The habitat itself has an abundance of botanical debris, leaves, macro algae, fallen branches, palm fronds, and a matrix of roots and such. And, with terrestrial plants growing right up to the water's edge, the possibilities to create a cool aquatic display are unlimited! With a little creativity, one could simulate the growth of the riparian vegetation and submerged terrestrial grasses, along with the unique underwater topography of the "morichal."
And, incorporating riparian plants in our displays is something we've talked about and toyed with here for some time.
I've cultivated some riparian plants, such as Acorus, for the past couple of years, which "I'm gonna" use someday in a paludarium-type replication of this habitat! A paludarium would open up some unique aesthetic opportunities to really push the boundaries of creativity!
In the past, I've even experimented with small "Cat Palms" (Chamaedorea cataractarum) and rooted them in leaf-strewn, shallow sand substrates- a sort of "micro morichal" setup! I know this concept can work! Further experimentation in this area can no doubt yield some cool results!
And of course, whenever you have these rather complex physical habitats, you end up with a diversity of life and food sources- and hence, fishes which are suited to exploit them. This interesting summary from a study I encountered on Morichal habitats expands upon this:
"In structurally complex habitats, specialist species also can exploit specific food resources to which they are morphologically or physiologically adapted to utilize (Willis et al., 2005). For example, in vegetated patches we found a relatively high abundance of small cichlids and doradid catfishes with different body shapes and feeding habits (e. g., Apistgramma hoignei, Physopyxis ananas). But small omnivorous characids with less-diversified body morphologies (Characidae), such as tetras of the genera Moenkhausia spp. and Hemigrammus spp., dominated open and shallow beaches.
Littoral habitats containing woody debris and leaf litter also might support higher primary and secondary productivity which provides fishes with more foraging opportunities on a larger variety of substrates (Benke et al., 1985; Crook & Robertson, 1999). Relationships between fish structure and macroinvertebrate assemblages have been associated with habitat heterogeneity (Angermeier & Karr, 1984)."
Although the waters in these habitats are largely clear (as in, not turbid), they are stained with tannins and are typically acidic in pH (usually 6.0 or less), and have a significant amount of roots and such from the terrestrial and riparium vegetation surrounding. And there is not a huge amount of water movement. You'll find lots of palm leaves, fruits, and seed pods submerged on the substrate in morichals.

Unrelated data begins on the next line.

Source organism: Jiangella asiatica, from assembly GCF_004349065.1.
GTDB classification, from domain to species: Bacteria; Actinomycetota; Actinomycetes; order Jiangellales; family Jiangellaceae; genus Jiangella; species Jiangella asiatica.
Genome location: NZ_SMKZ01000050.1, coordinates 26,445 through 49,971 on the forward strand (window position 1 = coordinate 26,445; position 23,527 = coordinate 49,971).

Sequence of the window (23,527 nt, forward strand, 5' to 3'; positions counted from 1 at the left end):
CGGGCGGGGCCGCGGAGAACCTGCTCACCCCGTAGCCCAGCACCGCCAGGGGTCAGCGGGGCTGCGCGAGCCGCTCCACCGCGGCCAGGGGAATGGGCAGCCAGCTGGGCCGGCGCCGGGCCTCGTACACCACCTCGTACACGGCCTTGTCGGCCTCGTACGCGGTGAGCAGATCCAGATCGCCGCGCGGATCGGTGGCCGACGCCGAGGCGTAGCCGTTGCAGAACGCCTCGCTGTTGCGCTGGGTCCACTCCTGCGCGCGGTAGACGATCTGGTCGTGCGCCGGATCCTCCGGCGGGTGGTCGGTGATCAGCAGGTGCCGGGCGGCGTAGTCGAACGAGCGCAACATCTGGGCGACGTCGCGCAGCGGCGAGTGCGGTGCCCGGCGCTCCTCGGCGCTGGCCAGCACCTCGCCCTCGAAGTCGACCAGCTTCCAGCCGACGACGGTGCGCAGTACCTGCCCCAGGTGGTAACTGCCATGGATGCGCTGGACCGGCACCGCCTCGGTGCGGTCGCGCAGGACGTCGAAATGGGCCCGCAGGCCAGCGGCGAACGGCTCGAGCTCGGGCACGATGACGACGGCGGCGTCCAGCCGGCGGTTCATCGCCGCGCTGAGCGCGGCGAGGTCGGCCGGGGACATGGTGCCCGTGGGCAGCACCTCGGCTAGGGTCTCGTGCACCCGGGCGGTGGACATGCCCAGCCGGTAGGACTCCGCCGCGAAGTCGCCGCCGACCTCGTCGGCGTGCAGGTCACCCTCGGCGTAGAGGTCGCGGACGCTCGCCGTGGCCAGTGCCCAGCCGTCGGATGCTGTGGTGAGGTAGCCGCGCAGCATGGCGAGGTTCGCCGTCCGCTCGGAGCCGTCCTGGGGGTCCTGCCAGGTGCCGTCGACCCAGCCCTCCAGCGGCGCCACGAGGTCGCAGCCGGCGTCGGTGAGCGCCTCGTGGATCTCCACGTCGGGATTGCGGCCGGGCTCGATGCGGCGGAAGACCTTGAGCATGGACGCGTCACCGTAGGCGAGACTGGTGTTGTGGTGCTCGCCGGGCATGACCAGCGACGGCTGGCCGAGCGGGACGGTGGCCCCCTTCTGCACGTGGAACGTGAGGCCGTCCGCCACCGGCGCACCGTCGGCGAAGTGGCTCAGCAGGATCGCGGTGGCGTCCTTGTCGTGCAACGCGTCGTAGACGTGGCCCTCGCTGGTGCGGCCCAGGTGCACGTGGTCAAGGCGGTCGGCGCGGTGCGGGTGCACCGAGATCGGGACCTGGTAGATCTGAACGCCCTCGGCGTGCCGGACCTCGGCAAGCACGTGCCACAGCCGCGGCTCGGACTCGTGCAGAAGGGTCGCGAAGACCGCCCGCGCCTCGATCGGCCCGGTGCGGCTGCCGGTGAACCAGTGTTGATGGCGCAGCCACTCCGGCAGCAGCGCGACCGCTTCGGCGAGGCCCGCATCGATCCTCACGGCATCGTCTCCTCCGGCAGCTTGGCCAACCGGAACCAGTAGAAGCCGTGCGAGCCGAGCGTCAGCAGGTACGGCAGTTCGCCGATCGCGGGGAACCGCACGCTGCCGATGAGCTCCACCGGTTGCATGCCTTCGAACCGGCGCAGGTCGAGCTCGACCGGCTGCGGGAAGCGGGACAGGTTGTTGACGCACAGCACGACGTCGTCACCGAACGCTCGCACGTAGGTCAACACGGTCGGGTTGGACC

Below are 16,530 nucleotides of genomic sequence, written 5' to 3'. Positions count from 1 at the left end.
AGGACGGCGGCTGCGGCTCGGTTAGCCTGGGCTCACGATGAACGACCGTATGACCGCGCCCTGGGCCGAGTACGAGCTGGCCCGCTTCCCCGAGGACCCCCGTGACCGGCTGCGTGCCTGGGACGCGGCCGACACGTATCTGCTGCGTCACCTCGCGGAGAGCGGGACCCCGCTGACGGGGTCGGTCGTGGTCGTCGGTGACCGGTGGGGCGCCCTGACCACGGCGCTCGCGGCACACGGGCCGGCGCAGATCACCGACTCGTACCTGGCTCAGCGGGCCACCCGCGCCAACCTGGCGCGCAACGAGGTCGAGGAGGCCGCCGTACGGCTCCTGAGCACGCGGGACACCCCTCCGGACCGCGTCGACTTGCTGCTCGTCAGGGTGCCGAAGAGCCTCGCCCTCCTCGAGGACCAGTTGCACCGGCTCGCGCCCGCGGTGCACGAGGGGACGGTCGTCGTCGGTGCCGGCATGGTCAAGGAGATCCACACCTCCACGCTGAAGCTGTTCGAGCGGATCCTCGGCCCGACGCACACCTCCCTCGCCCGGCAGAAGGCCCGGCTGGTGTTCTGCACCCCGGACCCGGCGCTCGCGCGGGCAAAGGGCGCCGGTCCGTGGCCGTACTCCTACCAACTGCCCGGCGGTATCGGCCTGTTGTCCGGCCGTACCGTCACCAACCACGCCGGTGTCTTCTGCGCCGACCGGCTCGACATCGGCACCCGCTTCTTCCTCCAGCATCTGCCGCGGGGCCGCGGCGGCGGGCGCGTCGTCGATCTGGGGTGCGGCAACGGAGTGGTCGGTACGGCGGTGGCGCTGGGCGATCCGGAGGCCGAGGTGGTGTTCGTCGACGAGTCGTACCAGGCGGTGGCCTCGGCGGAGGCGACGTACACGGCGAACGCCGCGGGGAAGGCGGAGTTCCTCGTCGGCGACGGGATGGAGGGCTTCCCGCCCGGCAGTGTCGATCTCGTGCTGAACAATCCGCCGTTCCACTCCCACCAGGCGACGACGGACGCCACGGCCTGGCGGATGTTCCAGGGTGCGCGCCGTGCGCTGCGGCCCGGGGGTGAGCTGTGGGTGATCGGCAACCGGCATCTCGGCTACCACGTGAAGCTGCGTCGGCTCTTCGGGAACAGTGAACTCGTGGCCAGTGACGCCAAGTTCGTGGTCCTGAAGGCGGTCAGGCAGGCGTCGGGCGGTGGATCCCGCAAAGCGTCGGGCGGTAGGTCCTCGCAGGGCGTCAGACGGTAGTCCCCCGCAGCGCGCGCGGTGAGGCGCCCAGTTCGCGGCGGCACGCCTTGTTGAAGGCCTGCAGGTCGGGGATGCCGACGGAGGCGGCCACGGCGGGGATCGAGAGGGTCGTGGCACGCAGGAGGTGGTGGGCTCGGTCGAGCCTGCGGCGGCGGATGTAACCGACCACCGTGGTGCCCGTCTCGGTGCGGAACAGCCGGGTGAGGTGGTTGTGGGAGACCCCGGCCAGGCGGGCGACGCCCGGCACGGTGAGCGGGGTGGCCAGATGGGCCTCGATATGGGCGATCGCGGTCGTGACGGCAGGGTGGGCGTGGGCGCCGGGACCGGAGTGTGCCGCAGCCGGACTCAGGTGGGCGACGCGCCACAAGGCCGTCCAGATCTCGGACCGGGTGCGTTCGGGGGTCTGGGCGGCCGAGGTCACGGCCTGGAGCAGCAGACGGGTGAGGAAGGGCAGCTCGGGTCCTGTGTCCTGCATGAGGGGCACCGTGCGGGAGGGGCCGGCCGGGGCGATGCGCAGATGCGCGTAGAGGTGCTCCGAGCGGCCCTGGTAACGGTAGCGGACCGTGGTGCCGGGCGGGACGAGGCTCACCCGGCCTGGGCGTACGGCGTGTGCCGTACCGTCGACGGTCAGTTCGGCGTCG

And of course, that's where we come in, right?
What would be good botanicals to utilize in an aquarium representing this habitat?Well, some of our palm-derived selections would be a good start! Since palms are an important part of this habitat, it would only make sense that these materials form an important part of your aquascape, right?
Scattering these materials along the bottom of the aquarium would create a pretty good replication of the morichal environment! I would probably not go too crazy, in terms of variety; rather, I'd limit my selections to a few of the above and just sort of "do it up" that way, so as to emphasize the abundance of several dominating plant species in the locale.
Although not as productive as the Amazon River itself, these environments often contain dozens of different fish species in relatively small areas, including characins, catfishes, and dwarf cichlids. Unusual characin species, such as Hemiodus, are often found in these habitats. Occasionally available in the aquarium trade, they would make really cool "stars" for a specialized display like this! The lovely "Green Neon Tetra" (Paracheirodon simulans), is a known (and super sexy!) denizen of this habitat, as well!
Oh, and Dwarf Pike Cichlids are often found in morichal habitats...hello!
Of course, some of the more popular characins, such as Pencilfishes (N. unifasciatus is notable), are found there. And Apistogramma, along with the beloved Mesonauta insignis, are found in morichals, which will lend a familiar, if not somewhat exotic look to your display!
As a subject for a riparium study, the morichal environment presents a near-perfect opportunity to stretch your aquatic creativity, while highlighting some well-known fishes in an unusual and not-often-replicated niche.
Think of the creative possibilities here!
There you have it... a brief summary of two completely different- even opposite- types of aquatic habitats- seldom replicated, yet perfect for aquarium representations! Both influenced significantly by underwater topography.
We have no shortage of wood and botanical materials to experiment with to replicate these environments in our aquariums. Redirecting flow, creating hiding places for fishes, and fostering epiphytic growth of biofilms and such are just a few of the obvious items to check off the "to-do" list when recreating the functional and aesthetic aspects of these unique niches.
This is fun!
Dive deeper. Consider the "complete package" the next time you set up an aquarium- not just the look. You might just find that you're pushing the needle on the state of the art of the aquarium hobby just a bit farther, right?
I think so.
Stay thoughtful. Stay creative. Stay motivated. Stay resourceful. Stay diligent...
And Stay Wet.